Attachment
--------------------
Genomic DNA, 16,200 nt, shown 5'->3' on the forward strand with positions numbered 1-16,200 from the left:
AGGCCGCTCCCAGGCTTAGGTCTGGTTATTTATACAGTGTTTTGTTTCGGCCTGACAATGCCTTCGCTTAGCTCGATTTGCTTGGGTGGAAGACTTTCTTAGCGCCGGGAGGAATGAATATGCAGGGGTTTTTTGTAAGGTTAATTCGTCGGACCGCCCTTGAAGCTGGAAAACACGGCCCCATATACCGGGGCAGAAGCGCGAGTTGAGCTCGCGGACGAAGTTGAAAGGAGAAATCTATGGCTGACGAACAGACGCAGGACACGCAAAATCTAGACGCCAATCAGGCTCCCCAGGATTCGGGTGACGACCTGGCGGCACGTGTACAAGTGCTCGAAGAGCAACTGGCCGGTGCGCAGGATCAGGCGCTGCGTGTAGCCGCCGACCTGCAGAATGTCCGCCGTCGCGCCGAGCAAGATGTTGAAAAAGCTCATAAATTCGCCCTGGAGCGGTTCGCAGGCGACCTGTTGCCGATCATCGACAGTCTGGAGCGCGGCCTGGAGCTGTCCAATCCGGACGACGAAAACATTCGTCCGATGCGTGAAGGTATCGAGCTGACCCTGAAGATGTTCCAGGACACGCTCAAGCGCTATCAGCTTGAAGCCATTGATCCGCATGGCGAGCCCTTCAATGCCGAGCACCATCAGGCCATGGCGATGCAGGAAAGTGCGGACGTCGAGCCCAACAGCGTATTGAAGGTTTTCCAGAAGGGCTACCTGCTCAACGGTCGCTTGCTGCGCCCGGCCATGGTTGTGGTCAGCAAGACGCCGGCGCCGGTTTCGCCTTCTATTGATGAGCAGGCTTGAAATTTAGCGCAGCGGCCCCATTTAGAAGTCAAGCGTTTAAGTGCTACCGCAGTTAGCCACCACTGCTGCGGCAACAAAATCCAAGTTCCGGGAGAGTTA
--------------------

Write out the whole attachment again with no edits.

Genomic DNA, 16,200 nt, shown 5'->3' on the forward strand with positions numbered 1-16,200 from the left:
AGGCCGCTCCCAGGCTTAGGTCTGGTTATTTATACAGTGTTTTGTTTCGGCCTGACAATGCCTTCGCTTAGCTCGATTTGCTTGGGTGGAAGACTTTCTTAGCGCCGGGAGGAATGAATATGCAGGGGTTTTTTGTAAGGTTAATTCGTCGGACCGCCCTTGAAGCTGGAAAACACGGCCCCATATACCGGGGCAGAAGCGCGAGTTGAGCTCGCGGACGAAGTTGAAAGGAGAAATCTATGGCTGACGAACAGACGCAGGACACGCAAAATCTAGACGCCAATCAGGCTCCCCAGGATTCGGGTGACGACCTGGCGGCACGTGTACAAGTGCTCGAAGAGCAACTGGCCGGTGCGCAGGATCAGGCGCTGCGTGTAGCCGCCGACCTGCAGAATGTCCGCCGTCGCGCCGAGCAAGATGTTGAAAAAGCTCATAAATTCGCCCTGGAGCGGTTCGCAGGCGACCTGTTGCCGATCATCGACAGTCTGGAGCGCGGCCTGGAGCTGTCCAATCCGGACGACGAAAACATTCGTCCGATGCGTGAAGGTATCGAGCTGACCCTGAAGATGTTCCAGGACACGCTCAAGCGCTATCAGCTTGAAGCCATTGATCCGCATGGCGAGCCCTTCAATGCCGAGCACCATCAGGCCATGGCGATGCAGGAAAGTGCGGACGTCGAGCCCAACAGCGTATTGAAGGTTTTCCAGAAGGGCTACCTGCTCAACGGTCGCTTGCTGCGCCCGGCCATGGTTGTGGTCAGCAAGACGCCGGCGCCGGTTTCGCCTTCTATTGATGAGCAGGCTTGAAATTTAGCGCAGCGGCCCCATTTAGAAGTCAAGCGTTTAAGTGCTACCGCAGTTAGCCACCACTGCTGCGGCAACAAAATCCAAGTTCCGGGAGAGTTA